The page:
Fox Cities Book Festival 2017: October 9th - October 15th

Elizabeth Rynecki

Elizabeth Rynecki is the author of Chasing Portraits: A Great-Granddaughter’s Quest for her Lost Art Legacy published by NAL/Berkley/Penguin Random House in September 2016.

An odyssey spanning generations, decades, and countries, Chasing Portraits is the true story of Elizabeth Rynecki’s search for the lost art of her great-grandfather, Moshe Rynecki. His unique paintings focused primarily on the Jewish-Polish community in Warsaw between the first and second World Wars, providing a view of urban intellectual Jewish culture that was destroyed by the Nazis. Before he was taken from the Warsaw Ghetto to the concentration camp, Moshe Rynecki stowed away bundles of over 800 of his works. Chasing Portraits shows how frustrating, trying, emotional, and rewarding the search for his hidden pieces has been. She has found some of his oeuvre in museums, some in the homes of private collectors, and some in grainy photographs online. Elizabeth frequently faced trials in finding the art of her great-grandfather.

“I have never let go of the idea of wanting my great-grandfather’s paintings back. If someone has his work and can’t take care of it, or doesn’t want it, I am happy to accept paintings with open arms,” said Elizabeth when asked how she could give up on getting her family legacy back. “What I did come to realize is that there just wasn’t enough evidence to make a strong enough legal case. And when I realized I couldn’t fight for the return or restitution of the art, I also realized that there might be another form of justice for my great-grandfather’s art legacy. Writing the book and making the documentary has brought about a form of justice that I never imagined when I started this project – the ability to share his art and the story with so many people.”

Elizabeth Rynecki grew up in California surrounded by her great-grandfather’s art in her home. Her father and grandfather survived the war in Poland but Moshe Rynecki did not survive a Nazi concentration camp. After the war, the family recovered only one bundle of his paintings from the basement of a bombed out building. His paintings hung in the home where she spent her childhood.

“One of the advantages of growing up with the art is that it just blended into the day-to-day parts of my life. The paintings were there for family dinners, when I did homework, or when friends came over to play. Sometimes I stared for a long time at one of the pieces I found compelling, or other times I might notice one out of the corner of my eye while grabbing my backpack and heading off to school. I came to know my great-grandfather’s art on a very intimate level of seeing it day in and day out. It’s a special way to spend time with art which probably explains why some people love the idea of spending the night at a museum,” Elizabeth Rynecki said in an interview.

Chasing Portraits is also the title of Ms. Rynecki’s documentary about her great-grandfather and his art. “There are a few more things that need to happen before the film can be submitted to festivals, but we’re getting there, and it’s exciting to be so close to the finish line.” Now, Ms. Rynecki is working hard to complete the documentary currently in post-production. Thankfully, she has the support of many—the Koret Foundation, Taube Philanthropies, the Conference on Jewish Material Claims Against Germany, an abundance of individual donors, and everyone who contributed to the successful Kickstarter campaign—who appreciate Moshe Rynecki’s artwork and want to help her achieve her goal of sharing his story with the world. Ms. Rynecki will screen a short trailer at her Appleton Public Library presentation.*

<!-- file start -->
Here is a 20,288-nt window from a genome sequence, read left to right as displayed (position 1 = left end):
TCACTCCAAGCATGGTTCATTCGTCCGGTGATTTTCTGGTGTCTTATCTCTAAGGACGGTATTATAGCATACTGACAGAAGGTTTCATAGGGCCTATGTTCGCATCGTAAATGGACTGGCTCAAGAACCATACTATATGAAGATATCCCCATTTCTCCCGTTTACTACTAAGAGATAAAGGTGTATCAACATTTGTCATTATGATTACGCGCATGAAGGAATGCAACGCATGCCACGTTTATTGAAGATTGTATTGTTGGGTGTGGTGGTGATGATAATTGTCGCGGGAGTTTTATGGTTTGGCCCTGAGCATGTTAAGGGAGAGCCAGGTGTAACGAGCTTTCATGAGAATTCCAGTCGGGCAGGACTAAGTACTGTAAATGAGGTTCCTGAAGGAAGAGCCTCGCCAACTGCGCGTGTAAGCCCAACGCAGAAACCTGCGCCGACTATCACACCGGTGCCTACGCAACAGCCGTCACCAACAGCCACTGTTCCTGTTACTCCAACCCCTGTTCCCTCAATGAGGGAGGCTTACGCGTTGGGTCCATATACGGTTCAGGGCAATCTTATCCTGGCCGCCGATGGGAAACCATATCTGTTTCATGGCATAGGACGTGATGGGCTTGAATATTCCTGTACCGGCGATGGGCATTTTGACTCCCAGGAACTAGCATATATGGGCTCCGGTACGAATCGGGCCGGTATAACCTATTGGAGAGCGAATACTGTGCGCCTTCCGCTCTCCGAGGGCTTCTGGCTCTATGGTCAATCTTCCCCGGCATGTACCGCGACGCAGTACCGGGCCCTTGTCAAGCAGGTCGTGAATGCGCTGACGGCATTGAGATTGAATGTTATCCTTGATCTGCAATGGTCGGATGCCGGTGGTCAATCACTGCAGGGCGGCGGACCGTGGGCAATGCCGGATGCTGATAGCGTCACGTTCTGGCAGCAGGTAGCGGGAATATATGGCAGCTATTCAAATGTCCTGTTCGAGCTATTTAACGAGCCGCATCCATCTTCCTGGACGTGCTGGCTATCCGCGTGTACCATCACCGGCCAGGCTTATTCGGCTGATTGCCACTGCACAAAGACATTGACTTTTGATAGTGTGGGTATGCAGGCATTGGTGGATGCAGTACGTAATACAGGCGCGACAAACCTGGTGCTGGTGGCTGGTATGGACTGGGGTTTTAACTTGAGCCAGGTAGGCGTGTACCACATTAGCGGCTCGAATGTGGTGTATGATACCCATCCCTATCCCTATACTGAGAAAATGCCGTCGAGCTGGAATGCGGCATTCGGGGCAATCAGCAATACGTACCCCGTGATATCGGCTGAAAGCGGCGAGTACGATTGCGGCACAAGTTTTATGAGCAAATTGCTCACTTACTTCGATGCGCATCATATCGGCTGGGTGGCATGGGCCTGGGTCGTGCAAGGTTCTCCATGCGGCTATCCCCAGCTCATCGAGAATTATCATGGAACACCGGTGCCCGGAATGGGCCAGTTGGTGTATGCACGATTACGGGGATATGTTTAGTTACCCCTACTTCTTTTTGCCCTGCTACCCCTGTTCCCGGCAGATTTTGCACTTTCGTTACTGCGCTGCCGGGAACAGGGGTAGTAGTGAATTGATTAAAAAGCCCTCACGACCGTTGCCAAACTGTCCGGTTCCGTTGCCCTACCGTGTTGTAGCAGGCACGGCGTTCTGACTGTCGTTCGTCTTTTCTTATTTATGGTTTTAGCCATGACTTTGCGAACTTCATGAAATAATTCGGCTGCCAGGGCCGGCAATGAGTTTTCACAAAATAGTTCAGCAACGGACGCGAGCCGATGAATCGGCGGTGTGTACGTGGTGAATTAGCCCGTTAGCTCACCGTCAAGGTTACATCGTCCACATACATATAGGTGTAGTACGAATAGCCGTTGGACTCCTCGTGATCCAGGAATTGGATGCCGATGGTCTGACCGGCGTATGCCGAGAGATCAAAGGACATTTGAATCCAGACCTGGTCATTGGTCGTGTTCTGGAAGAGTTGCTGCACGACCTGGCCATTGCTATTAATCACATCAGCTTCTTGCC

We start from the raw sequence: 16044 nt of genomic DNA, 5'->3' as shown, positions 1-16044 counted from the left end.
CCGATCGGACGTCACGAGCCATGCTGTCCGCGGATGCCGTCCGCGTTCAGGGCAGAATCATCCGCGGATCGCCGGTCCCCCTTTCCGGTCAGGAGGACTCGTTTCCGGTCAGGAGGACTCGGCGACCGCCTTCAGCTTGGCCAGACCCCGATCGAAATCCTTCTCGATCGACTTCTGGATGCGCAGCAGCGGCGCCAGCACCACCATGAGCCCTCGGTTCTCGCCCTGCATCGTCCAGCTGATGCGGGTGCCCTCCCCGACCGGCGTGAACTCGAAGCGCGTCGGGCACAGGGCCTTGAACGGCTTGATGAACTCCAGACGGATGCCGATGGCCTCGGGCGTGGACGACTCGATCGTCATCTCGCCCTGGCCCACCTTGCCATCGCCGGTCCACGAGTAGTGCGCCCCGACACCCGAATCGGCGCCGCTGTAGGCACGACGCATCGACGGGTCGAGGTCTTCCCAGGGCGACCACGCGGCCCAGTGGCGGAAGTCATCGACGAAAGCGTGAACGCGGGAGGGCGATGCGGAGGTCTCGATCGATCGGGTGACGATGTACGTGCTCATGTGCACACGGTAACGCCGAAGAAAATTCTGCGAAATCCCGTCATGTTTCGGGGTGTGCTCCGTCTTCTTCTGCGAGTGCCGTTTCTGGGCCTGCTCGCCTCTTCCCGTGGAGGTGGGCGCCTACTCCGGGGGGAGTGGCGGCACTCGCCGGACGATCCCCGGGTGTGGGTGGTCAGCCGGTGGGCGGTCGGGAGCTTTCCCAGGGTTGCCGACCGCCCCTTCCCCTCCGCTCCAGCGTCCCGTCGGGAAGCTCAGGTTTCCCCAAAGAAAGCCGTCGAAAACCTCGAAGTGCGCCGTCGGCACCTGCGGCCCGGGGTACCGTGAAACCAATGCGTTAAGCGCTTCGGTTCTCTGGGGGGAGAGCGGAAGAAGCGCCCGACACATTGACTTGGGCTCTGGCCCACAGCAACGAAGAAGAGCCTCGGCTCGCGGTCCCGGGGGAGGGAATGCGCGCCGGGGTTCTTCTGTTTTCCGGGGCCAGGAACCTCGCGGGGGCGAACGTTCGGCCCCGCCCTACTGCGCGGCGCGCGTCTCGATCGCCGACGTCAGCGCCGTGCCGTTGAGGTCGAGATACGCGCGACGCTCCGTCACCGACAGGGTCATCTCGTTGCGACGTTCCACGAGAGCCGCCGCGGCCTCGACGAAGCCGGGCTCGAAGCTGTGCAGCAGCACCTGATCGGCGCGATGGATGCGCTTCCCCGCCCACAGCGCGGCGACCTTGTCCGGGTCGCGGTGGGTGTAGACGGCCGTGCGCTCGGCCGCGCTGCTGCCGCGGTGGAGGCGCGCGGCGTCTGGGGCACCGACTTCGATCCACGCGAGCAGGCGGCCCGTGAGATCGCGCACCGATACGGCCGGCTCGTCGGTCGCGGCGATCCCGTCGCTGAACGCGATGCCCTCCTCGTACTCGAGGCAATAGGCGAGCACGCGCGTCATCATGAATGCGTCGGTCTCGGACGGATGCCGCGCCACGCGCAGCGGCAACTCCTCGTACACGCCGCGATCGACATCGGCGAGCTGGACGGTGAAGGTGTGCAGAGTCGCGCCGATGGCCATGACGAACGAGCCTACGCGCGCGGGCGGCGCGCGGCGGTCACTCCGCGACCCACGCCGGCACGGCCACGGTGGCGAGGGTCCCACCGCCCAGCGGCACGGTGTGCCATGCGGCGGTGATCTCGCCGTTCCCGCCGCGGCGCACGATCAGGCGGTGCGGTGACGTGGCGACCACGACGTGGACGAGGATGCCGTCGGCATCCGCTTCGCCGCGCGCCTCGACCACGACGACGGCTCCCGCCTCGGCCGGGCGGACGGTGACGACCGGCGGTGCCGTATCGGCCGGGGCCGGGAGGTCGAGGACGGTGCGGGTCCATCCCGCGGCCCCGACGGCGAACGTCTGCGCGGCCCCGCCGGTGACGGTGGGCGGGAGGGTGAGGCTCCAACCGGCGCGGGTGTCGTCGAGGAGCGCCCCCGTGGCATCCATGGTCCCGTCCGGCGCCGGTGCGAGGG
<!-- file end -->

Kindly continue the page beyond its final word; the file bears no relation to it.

When asked about press she’s been getting for her book, Elizabeth expressed how much she truly appreciates the feature story in the New York Times and the great review in Kirkus. “When someone tells me they picked up the book because they loved the paintings on the cover, or that they were moved to tears by the book itself, those are the moments an author savors. I don’t relish making people cry, but I do love knowing that they found the book to be such an emotional read.”

When asked what question she would ask her great-grandfather if he could answer her, she said she would ask him about his choices.

“Why did he continue to paint the religious Jewish community when he lived a more secular life? Why did he go into the Warsaw Ghetto when his son, my grandpa George, could have probably gotten him out? Which painting was his favorite and why? Why did he avoid painting detailed portraits? Who are the young children in the portraits that he did paint?”

Although she will never know what Moshe’s favorite pieces were, some of her favorites include a colorful depiction of a fairground titled Luna Park, self-portraits that help her to see how he saw himself, and others which told stories.

“There are scenes of everyday life which seem to whisper across the decades about what life might have been like for Polish-Jews in the interwar years and I love those pieces because they instill in me a sense of nostalgia for what was once a thriving Jewish community.”

Elizabeth will speak at the Appleton Public Library on October 9 from 6:30-7:30 pm.

*If you would like to donate money to help finish the documentary, make your check out to The National Center for Jewish Film [NCJF is the film’s 501c3 sponsor] with “Chasing Portraits” written in the memo line and send it to: The National Center for Jewish Film, Brandeis University, Lown 102 MS053, Waltham, MA 02454. Or donations can be made by calling NCJF at 781-736-8600 and providing credit card information.

 

 

2017-09-17T20:53:18+00:00 September 17th, 2017|Tags: , , , , , , |